The boy in the striped pyjamas : film review

I’ve blogged before on how I love John Boyne’s “The boy in the striped pyjamas”. It’s a hell of a book. Last night I also finally managed to see the film adaptation.

It’s interesting watching a film when you know approximately what’s going to happen. You prepare yourself for the ending. The awful awful stomach-punch of an ending. That’s a given. But what also struck me was the use of light and of music during the film.

There’s a moment, during the earliest of frames, where Bruno and his friends are playing at being airplanes in town. They run down streets, arms held out wide, engine sputters coming out of their mouths. The music is suitably euphoric. It is sunshine and children and so evocative of that perfect childhood moment.

And then Bruno planes past a group of soldiers in the background. A group of soldiers clearing out a housing block and people being thrown into lorries. This was the moment that summed the film up for me. The music just swelled a little bit louder, that tiny infinitesimal increase in volume, and we were pulled away from the scene, pulled to follow Bruno some more down the road. We were still in his childhood. We were still within his frame of reference. He had not noticed what was going on and so we weren’t allowed to notice.  It symbolised the way entire swathes of people just shut their eyes and pretended to not know what was going on. It was a brilliant fragment of a film that said so much more.

The film itself is very quiet and subtle. It never wholly names the “farm” which is interesting. This is a very key thing in the book where Bruno finds out it’s called “Out-With”. There was also an interesting subplot introduced in the film whereby the awesome Sheila Hancock plays Bruno’s grandmother and it’s unfortunate that this is all too brief to gain any coherent impact.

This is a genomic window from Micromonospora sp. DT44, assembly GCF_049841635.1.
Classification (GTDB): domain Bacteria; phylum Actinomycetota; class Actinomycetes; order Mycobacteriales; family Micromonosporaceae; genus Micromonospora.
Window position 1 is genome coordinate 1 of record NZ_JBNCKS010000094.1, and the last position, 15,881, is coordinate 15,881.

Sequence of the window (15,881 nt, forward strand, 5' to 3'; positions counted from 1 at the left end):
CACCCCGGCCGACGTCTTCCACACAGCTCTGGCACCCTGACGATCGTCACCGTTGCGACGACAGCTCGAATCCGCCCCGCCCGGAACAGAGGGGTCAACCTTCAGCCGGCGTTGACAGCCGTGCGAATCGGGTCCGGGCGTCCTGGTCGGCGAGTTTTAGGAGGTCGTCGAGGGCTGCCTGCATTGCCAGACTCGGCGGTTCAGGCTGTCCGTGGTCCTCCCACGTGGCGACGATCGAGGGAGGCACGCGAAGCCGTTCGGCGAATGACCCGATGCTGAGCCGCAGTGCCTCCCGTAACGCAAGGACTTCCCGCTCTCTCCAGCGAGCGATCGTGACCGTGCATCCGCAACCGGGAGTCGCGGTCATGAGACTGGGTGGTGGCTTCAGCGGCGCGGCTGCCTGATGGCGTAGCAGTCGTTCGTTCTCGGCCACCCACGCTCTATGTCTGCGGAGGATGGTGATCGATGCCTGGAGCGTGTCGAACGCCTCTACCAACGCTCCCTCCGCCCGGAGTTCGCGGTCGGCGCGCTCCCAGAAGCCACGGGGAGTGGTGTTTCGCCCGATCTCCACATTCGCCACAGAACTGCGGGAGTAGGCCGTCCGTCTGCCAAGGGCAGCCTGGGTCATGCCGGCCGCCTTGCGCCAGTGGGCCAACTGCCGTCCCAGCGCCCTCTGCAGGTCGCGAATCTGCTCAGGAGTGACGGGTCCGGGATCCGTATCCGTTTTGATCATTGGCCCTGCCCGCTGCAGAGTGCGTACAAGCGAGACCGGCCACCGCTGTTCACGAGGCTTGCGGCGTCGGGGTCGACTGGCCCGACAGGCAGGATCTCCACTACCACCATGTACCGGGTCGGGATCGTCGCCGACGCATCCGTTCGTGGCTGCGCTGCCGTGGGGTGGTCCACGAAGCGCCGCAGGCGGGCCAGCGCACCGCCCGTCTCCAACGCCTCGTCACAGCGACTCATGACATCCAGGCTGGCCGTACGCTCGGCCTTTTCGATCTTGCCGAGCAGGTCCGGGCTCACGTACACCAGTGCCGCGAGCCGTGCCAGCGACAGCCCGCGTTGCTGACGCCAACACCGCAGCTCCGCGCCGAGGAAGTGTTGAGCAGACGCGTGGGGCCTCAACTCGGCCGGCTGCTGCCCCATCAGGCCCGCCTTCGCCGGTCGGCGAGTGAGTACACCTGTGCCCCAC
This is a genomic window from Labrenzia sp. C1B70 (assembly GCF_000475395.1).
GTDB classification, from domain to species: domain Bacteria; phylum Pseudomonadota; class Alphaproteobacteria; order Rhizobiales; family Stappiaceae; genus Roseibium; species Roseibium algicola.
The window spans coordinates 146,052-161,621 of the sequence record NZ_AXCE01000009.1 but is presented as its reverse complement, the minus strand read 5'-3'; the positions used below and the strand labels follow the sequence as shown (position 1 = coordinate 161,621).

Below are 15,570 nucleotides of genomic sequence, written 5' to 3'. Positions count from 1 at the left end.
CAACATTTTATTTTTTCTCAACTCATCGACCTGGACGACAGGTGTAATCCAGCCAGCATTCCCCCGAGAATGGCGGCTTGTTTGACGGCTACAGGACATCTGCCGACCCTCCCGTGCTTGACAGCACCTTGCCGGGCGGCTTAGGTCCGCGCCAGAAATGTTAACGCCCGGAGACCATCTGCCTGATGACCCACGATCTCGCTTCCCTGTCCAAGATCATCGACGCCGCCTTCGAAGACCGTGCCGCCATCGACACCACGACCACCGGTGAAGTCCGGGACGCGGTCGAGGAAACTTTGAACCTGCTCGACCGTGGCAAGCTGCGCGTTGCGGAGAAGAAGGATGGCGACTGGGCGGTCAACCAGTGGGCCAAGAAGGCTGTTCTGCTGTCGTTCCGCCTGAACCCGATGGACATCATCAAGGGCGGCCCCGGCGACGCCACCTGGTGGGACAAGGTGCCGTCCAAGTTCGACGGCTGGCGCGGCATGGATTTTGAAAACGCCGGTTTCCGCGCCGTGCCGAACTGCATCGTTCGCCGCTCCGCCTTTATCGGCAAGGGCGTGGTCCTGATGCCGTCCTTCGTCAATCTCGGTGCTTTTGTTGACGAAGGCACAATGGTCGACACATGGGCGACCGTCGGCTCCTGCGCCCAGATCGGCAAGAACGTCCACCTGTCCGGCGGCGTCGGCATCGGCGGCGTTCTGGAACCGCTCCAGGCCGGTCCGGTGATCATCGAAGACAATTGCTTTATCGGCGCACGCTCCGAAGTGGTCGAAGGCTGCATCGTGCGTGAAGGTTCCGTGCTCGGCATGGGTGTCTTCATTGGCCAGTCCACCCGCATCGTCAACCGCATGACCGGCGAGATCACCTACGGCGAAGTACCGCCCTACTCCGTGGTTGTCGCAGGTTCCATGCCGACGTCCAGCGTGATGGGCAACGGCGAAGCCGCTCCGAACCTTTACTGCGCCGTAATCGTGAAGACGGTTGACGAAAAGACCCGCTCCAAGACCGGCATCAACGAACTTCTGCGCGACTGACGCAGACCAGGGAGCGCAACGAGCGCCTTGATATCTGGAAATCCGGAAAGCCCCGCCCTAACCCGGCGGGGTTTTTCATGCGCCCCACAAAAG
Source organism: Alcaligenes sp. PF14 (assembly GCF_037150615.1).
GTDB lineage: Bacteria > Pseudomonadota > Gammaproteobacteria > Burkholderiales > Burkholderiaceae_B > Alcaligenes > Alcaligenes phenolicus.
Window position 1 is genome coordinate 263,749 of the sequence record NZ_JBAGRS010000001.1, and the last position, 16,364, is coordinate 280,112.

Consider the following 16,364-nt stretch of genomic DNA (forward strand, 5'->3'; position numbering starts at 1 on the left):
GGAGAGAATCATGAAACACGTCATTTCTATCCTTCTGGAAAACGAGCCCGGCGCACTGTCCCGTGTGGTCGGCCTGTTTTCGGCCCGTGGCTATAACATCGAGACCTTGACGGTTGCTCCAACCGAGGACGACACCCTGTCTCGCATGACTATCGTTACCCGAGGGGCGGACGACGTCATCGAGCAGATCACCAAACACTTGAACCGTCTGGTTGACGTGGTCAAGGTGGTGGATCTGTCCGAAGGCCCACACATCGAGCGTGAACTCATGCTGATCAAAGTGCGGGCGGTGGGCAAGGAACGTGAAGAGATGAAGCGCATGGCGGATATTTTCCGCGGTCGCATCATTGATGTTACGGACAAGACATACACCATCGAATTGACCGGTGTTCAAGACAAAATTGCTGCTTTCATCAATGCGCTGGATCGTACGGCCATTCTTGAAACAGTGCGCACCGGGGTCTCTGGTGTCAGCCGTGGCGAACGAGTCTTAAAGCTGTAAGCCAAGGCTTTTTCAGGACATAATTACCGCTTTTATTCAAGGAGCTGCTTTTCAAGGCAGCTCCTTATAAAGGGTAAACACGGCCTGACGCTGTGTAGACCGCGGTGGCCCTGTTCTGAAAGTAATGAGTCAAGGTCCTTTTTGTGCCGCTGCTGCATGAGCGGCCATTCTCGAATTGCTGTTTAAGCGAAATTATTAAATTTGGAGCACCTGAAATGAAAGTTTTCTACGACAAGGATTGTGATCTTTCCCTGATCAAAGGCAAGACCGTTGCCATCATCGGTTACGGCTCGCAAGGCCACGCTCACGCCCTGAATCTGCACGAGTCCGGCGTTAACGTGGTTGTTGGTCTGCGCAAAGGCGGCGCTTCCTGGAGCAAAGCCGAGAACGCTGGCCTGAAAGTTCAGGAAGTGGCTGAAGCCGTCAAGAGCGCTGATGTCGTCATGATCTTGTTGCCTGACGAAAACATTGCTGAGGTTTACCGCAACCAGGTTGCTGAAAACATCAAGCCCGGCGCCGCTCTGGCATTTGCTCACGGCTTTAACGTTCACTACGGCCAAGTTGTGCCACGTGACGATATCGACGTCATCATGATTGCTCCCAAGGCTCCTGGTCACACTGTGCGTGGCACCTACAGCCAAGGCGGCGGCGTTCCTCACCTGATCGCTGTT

As a whole though this film complemented the book excellently and although it’s not an easy view, it’s a gutwrenching, heartbreaking and beautifully shot film that’s most definitely worth a view.

You need to see this film. You really need to.

The Boy In The Striped Pyjamas

Quick heads up – it’s on BBC2 (UK) tonight @ 9pm. I love the book so will blog about my reactions to the film. I’m intrigued to see if it translates well to film and whether the quiet subtlety of the text remains present. I’m also prepared to be a weeping mess by the end of it. If you’re watching, or you’ve seen it, let me know what you think.

Five books which changed my life

I read a lovely article recently where Mariella Frostrup discussed her ten most life-changing books. Typically I can’t find this article to link to (my information warrior powers are sleeping on the job) so, as I was somewhat inspired by that article, here are five books which changed my life. Obviously a lot of them have a children’s literature slant, what with this being on my blog and all, but there are a few oddities in there. And I promise I’ll link to that article when I find it again.

(Also, I’m aware I could do a version of this article which focuses solely on girls school stories so beware, you’ll be getting something like that in the near future. For now just praise me that I’ve gone at least three posts without mentioning the Chalet School …).

The book which made me feel like I could be a princess

Growing up is hard to do. It’s harder to do when you’re one of the run of the mill kids. When you’re not cool, when you’re not hot, you learn to develop your support network in other ways. Friends. The right people get you through anything. And books: books that make you think you can get out of the never-ending drudge that is school because they show you what can happen to people (kind of) like you.